Praying in the power of the Spirit isn’t a privilege for a few, extra-mature Christians; praying in the Spirit is for every Christian.
“…and take the helmet of salvation, and the sword of the Spirit, which is the word of God, praying at all times in the Spirit, with all prayer and supplication. To that end keep alert with all perseverance, making supplication for all the saints,” (Ephesians 6:17–18, ESV)
In Ephesians 6:18 (as part of the exhortation to wear the whole armor of God) Paul insists on believers “praying at all times in the Spirit.” As we learned yesterday, “praying in the Spirit” isn’t limited to the gift of tongues. All prayer should be “in the Spirit.” God is Spirit and we commune with Him “in the Spirit.”
Throughout Christian history, there has been significant theological discussion about the nature of the human personhood. Are there two parts to you (soul and body) or are there three parts to you (spirit, soul and body)? Many theologians point out that “spirit” and “soul” often seem to be used interchangeably in the Bible.
However, if “spirit” and “soul” are two ways of saying the same thing, this “bipartite” view leaves some Biblical questions. For example, Paul’s blessing to the Thessalonians is tripartite: “… may your whole spirit and soul and body be kept blameless….” (1 Thess. 5:23). Also noteworthy is Hebrews’ famous picture of the word of God being “sharper than any two-edged sword, piercing to the division of soul and spirit…”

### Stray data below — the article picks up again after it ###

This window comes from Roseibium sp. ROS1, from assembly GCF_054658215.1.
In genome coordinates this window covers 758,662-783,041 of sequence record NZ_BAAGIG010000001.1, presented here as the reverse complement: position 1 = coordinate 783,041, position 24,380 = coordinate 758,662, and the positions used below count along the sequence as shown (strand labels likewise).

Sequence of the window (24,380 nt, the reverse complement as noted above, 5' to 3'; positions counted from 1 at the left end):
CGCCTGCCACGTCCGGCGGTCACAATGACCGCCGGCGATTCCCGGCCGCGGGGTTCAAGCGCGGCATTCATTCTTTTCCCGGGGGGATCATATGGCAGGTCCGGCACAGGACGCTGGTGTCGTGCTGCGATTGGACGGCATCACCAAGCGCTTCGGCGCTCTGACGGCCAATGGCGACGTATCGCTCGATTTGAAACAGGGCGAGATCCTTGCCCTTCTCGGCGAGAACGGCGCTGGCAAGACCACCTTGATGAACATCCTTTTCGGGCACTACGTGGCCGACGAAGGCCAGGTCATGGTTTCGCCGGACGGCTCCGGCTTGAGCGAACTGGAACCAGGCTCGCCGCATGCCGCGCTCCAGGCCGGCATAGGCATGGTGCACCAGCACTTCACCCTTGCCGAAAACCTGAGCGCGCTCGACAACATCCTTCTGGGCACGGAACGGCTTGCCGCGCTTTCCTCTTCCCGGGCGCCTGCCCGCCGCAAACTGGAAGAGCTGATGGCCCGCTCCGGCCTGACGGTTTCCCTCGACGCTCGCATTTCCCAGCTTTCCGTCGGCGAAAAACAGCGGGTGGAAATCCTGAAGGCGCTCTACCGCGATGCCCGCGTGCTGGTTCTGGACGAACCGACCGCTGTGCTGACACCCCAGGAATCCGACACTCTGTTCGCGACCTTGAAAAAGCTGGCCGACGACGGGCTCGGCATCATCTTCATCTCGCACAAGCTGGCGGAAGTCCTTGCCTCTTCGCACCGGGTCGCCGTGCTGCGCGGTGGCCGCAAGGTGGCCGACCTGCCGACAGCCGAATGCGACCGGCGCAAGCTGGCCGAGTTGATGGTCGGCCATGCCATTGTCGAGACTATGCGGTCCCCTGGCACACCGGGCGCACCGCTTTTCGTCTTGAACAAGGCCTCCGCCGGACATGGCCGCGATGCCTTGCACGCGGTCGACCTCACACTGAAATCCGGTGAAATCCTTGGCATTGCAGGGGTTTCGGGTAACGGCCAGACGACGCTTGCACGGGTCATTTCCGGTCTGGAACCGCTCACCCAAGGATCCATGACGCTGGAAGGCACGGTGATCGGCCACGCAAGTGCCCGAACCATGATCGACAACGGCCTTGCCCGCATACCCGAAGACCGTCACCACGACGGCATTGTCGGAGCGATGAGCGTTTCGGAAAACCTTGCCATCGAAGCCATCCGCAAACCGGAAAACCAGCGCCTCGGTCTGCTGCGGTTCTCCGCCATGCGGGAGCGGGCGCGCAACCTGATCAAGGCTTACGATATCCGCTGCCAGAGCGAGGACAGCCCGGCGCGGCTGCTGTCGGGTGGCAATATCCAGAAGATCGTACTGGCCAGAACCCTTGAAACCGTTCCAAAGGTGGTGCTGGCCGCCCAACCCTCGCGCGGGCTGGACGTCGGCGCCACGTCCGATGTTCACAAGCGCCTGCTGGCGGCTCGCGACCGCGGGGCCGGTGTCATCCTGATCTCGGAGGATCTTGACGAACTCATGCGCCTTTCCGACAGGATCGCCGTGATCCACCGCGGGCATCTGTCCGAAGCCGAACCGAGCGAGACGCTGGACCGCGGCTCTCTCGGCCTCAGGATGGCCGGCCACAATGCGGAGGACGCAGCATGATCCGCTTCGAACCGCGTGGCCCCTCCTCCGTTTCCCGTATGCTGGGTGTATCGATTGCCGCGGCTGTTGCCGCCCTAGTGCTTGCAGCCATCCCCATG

The idea that we’re spirit, soul and body makes more sense to me. I think my soul (psyche in Greek) encompasses all of my mind, emotions and will but my spirit is my born-again self (that which was dead apart from Christ) that is able to directly commune with the Holy Spirit. Spirit to spirit. Deep to deep. It is in this sense that I see prayer as a matter of the spirit rather than the soul.
When my mind can’t or won’t pray with clarity or power, I think my redeemed, spiritual self is always ready. When Jesus told the disciples that, though the flesh is weak, the “spirit is willing,” (Matthew 26:41) it could be translated, the “spirit is desiring.” Your body might feel lazy and your mind might feel tired, but you’re a living spirit capable of communing with the Holy Spirit. Your spirit is always ready to pray!
And that’s the Gospel!